CBS TV Studios cop drama comes from 'Wire' scribe Richard Price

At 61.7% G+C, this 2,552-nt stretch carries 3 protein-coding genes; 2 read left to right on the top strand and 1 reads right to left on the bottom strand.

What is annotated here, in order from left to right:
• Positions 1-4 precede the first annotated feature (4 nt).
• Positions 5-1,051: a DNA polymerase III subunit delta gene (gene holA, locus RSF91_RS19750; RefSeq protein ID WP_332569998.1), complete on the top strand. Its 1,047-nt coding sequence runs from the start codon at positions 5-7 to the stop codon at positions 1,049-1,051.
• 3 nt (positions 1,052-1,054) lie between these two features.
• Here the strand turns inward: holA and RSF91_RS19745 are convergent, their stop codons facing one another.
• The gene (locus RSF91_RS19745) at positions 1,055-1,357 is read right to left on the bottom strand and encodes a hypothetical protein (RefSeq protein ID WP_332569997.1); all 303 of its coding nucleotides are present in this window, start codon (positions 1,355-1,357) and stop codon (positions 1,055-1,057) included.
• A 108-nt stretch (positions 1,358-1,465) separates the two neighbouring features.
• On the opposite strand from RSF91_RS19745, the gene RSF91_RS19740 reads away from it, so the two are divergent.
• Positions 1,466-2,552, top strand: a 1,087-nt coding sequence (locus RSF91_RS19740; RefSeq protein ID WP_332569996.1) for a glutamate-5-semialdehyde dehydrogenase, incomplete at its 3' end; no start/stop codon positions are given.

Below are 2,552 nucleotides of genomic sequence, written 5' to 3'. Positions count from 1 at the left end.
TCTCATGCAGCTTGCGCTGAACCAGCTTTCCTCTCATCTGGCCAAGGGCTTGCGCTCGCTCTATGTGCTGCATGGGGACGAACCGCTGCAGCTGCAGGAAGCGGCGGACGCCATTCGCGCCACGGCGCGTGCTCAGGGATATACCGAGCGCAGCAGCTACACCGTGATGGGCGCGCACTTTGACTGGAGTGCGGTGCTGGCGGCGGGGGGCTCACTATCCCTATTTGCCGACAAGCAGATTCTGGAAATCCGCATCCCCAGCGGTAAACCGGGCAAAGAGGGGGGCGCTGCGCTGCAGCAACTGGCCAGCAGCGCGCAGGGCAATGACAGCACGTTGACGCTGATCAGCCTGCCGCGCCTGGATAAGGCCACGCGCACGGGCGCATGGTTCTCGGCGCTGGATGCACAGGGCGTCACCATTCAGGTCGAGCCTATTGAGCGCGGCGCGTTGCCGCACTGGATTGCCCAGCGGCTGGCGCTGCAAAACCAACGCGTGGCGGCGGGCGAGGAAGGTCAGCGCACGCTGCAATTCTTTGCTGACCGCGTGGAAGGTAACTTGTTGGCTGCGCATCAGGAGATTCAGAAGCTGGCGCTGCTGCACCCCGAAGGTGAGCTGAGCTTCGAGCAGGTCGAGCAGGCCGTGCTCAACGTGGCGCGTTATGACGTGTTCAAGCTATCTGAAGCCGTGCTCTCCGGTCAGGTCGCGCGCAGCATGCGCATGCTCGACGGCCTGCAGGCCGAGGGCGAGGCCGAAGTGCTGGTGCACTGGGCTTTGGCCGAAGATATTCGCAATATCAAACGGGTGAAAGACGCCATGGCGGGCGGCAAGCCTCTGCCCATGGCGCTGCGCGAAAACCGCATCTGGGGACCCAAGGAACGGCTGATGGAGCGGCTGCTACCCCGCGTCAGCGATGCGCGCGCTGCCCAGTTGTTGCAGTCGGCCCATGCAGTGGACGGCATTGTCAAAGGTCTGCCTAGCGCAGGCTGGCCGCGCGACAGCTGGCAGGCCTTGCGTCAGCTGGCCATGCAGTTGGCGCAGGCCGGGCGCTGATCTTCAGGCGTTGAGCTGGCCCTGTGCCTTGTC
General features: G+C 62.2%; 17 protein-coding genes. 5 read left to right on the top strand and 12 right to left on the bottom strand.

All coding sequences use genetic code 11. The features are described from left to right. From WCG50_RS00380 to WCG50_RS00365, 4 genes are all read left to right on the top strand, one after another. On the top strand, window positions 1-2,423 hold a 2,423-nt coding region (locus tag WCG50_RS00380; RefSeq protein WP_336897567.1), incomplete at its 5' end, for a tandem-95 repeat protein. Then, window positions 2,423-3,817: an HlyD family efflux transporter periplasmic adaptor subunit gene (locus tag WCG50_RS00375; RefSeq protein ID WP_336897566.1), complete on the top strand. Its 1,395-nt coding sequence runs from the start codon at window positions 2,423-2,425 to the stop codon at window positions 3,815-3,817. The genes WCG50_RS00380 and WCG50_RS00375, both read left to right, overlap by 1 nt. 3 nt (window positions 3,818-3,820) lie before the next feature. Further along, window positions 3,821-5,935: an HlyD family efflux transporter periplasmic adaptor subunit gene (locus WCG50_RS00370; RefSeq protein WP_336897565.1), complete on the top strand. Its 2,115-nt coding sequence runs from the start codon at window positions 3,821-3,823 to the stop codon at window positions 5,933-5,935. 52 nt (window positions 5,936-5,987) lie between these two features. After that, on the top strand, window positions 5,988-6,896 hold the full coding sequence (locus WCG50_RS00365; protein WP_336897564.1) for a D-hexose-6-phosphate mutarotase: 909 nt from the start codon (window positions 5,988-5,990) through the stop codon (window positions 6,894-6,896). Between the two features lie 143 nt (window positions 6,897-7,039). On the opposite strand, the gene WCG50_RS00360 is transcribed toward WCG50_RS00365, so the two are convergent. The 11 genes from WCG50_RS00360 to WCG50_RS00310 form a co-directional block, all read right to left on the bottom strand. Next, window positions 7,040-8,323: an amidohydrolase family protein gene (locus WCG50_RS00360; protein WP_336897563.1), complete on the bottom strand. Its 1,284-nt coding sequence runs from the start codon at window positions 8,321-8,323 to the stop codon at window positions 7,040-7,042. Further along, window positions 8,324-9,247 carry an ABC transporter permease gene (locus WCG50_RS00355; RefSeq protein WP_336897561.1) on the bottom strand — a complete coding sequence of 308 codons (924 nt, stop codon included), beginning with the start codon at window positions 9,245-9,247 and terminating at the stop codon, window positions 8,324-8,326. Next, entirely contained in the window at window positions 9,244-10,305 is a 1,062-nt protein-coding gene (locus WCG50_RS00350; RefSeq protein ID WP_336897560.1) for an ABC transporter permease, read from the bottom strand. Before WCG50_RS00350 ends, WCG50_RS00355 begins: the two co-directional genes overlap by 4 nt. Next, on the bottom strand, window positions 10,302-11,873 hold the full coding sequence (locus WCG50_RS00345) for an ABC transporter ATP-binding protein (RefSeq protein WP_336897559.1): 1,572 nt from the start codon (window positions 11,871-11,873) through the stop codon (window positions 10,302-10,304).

Bob Greenblatt is off to a fast start at the Peacock, ordering four pilots and shifting the network’s commitments on two other high-profile projects.The newly appointed NBC Entertainment chairman’s early picks include a fresh spin on “Wonder Woman” from David E. Kelley and Warner Bros. TV, and an ambitious tuner from Steven Spielberg, Craig Zadan and Neil Meron that he had been developing during his previous tenure as Showtime entertainment prexy. On Friday, Greenblatt also ordered an hourlong project from Michael Patrick King, “A Mann’s World,” and a laffer from “Will and Grace” alum Jhoni Marchinko. At the same time, NBC has backed away from its commitment to a WBTV drama project from Josh Schwartz, and it has rolled a pilot commitment to J.J. Abrams’ Bad Robot banner into next year’s development cycle. With Greenblatt taking over at NBC at the midpoint of the 2011 development cycle, the shuffling of creative choices is not so surprising. Tuner “Smash,” from Universal Media Studios and DreamWorks, is a show-within-a-show vehicle about a group of people who come together to put on a Broadway musical. It’s based on an idea of Spielberg’s to follow the development of a tuner from soup to nuts, include the offstage home life of key players in the project. Greenblatt put the project in development in 2009. The concept is close to Greenblatt’s heart, as a legit lover who moonlighted from his job at Showtime three years ago to produce the Broadway tuner adaptation of “Nine to Five.” Theresa Rebeck has penned the pilot script and will exec produce with Spielberg, DreamWorks TV’s Darryl Frank and Justin Falvey and tuner specialists Zadan and Meron. Marc Shaiman and Scott Wittman are onboard to pen the tunes. NBC and UMS are in talks with prominent legit helmer Michael Mayer (“Spring Awakening,” “American Idiot”) to direct. Kelley’s take on “Wonder Woman” finds Diana Prince leading a double life as a high-powered corporate executive and vigilante crime fighter. Project is part of Warner Bros.’ initiative to breathe new life into DC Comics characters. “Mann’s World,” which King penned and will direct, revolves around a celebrity hairstylist in L.A. and the challenges he faces in running his business, managing his family life and staying relevant in a fast-moving biz. Marchinko’s “I Hate That I Love You” comes from 20th Century Fox TV. It’s a single-camera romantic comedy in which a straight couple introduces two lesbian friends to one another, eventually leading in a pregnancy. Greenblatt’s pilot orders came one day after Angela Bromstad announced her resignation as NBC/UMS primetime entertainment prexy. They’re also in keeping with the vow made by NBC U’s incoming CEO, Steve Burke, that execs will hit the ground running on day one. Comcast’s acquisition of a 51% stake in NBC U is expected to close by the end of this week. Although he yet to formally start his gig, Greenblatt also gave his thumbs up to NBC’s pickup earlier this month of the 1960s-set Playboy Club project and the pilot order Bromstad gave last week to the supernatural-flavored police drama “17th Precinct” from “Battlestar Galactica” exec producer Ron Moore.